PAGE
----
How evidence-based medicine is failing due to biased trials and sel...

Widespread acceptance of pharma-sponsored medical studies has undermined the validity of contemporary medicine. The facade of evidence based medicine [EBM] is crumbling.

... EBM’s potential for improving patients’ health care has been thwarted by bias in the choice of hypotheses tested, manipulation of study design and selective publication. Evidence for these flaws is clearest in industry-funded studies. We argue EBM’s indiscriminate acceptance of industry-generated ‘evidence’ is akin to letting politicians count their own votes. Given that most intervention studies are industry funded, this is a serious problem for the overall evidence base. Clinical decisions based on such evidence are likely to be misinformed, with patients given less effective, harmful or more expensive treatments. [emphasis mine]

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Tags: corruption, medical research, science

Views: 89

Replies to This Discussion

A way to finding the medicine which is right for you is to use the black market which permeates the Internet.

You use the 'suck it and see' test.

Or see which spammers promise the best results at the lowest prices with the greatest number of misspellings. :-)

Seriously, thanks for sharing this, with both a link to the actual journal article and a cartoon which visually sums it up.

The problem isn't just the pharmaceutical industry "counting their own votes"; they're deciding which polling places to open or close, and what (misleading) questions and wording to put on the ballots!

On the choice of treatments to test (or not):

 ... there have been very few clinical trials of exercise for treating depression, an intervention suggested ... to be of equivalent efficacy to conventional drug treatment. Whether exercise is useful for treating depression is highly clinically relevant yet has little commercial value because exercise cannot be patented.

Conversely, many ... important questions are neglected. For example, ... [no trials] investigate the effective treatment of antipsychotic-induced constipation, a distressing adverse effect occurring in up to 60% of antipsychotic-treated patients, which can progress to fatal bowel obstruction.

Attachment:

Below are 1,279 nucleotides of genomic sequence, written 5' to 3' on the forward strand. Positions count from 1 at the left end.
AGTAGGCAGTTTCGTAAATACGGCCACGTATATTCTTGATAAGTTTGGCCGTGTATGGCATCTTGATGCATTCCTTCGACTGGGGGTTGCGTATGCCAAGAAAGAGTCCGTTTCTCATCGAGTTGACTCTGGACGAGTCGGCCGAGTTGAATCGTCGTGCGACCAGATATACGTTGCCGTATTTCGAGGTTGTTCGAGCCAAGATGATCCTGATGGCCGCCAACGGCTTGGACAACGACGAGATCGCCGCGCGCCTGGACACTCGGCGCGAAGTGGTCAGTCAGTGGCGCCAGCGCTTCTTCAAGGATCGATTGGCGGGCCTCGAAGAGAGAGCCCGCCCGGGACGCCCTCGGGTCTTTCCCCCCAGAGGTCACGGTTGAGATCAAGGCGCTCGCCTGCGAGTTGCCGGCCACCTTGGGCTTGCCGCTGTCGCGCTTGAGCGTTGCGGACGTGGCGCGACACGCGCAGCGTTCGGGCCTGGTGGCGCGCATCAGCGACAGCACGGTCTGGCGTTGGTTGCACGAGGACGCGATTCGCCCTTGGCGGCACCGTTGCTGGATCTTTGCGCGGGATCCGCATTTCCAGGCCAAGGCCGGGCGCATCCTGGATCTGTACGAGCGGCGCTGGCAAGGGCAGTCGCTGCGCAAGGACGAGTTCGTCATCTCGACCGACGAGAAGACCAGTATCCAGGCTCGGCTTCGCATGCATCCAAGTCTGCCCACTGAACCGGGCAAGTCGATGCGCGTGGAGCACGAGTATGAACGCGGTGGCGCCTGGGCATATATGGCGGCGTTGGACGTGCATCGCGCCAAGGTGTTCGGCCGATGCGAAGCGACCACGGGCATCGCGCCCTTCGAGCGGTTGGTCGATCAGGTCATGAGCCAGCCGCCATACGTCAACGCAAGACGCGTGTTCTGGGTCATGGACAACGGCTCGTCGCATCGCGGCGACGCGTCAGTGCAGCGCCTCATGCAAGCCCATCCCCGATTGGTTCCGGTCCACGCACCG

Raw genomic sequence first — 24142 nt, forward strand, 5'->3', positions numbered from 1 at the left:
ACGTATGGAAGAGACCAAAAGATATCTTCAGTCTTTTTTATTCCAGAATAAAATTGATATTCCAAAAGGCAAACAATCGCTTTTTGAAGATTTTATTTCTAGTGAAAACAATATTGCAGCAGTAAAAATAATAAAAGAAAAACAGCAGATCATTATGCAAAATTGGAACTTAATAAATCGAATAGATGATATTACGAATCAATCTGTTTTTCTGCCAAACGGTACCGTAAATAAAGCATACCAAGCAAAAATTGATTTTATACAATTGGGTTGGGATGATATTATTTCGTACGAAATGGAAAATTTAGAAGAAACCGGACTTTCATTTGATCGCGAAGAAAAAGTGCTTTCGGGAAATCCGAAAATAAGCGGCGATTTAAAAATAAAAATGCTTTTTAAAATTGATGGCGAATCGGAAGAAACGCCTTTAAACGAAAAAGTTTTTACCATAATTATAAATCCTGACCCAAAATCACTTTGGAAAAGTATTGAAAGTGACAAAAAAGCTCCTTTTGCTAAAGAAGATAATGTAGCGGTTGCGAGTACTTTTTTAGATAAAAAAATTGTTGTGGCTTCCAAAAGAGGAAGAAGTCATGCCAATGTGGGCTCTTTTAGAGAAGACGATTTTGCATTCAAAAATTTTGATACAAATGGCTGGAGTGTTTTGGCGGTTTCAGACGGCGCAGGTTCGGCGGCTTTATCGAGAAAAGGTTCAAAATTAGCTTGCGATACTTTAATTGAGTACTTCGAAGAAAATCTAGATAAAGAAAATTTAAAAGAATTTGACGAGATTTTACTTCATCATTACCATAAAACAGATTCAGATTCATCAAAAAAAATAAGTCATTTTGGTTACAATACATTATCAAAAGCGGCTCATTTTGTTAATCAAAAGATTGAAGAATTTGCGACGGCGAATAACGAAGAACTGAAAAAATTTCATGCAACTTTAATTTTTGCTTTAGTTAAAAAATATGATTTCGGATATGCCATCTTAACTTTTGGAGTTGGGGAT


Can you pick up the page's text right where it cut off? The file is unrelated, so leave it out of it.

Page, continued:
The article mentioned the widespread problem of companies simply not publishing studies unfavorable to their product, or sometimes publishing them with misleading results. In an analysis of the 74 antidepressant trials the FDA had approved, 38 showed positive results (the tested drug was more effective than another treatment or placebo), while 36 showed negative results. 22 of the negative trials were simply not published, while "11 were published in a way that falsely conveyed a positive outcome". The result: doctors reading medical journals would see 48 "positive" trials (only one of the real ones wasn't published) and only 3 negative ones.

The authors also suggest that studies whose investigators or funders have a conflict of interest be explicitly downgraded when ranking evidence.

Ben Goldacre, a British skeptic, wrote a book Bad Pharma.  It's good to see a skeptic who is also skeptical about pharmaceutical co's and their science. 

On a related note, higher patient satisfaction scores for medical treatment, may lead to higher cost and higher mortality.   But government and insurance companies are forcing medical providers to bow to the satisfaction surveys anyway.

A more dry article stating the same thing.  Quoting, "In a nationally representative sample, higher patient satisfaction was associated with increased inpatient utilization and with increased health care expenditures overall and for prescription drugs. Patients with the highest degree of satisfaction also had significantly greater mortality risk."  The study involved more than 50,000 people.

Also "In April, a New York area cardiologist admitted to defrauding government and private insurers of $19 million. This was described as the largest healthcare scam by a single physician ever recorded in New York or New Jersey.  Thousands of patients underwent unnecessary and possibly dangerous tests and treatments. He also employed unlicensed and unqualified personnel who treated patients.  As noted by Dan Diamond, managing editor of the Daily Briefing, the Healthgrades patient satisfaction scores for Dr. Katz ranged from very good to excellent.  In fact, Dr. Katz has received not one … not two … but three Healthgrades Quality Awards still in evidence on their website, which also reports no sanctions against him....

Forbes review of the satisfaction rating system "Nearly two-thirds of all physicians now have annual incentive plans, according to the Hay Group, a Philadelphia-based management consultancy that surveyed 182 health care groups. Of those, 66% rely on patient satisfaction to measure physician performance"

also "One emergency room with poor survey scores started offering Vicodin “goody bags” to discharged patients in order to improve their ratings. And doctors face the reality that uncomfortable discussions on behavioral topics–say, smoking or obesity–come with the risk of a pay cut."

I was waiting for things like that..

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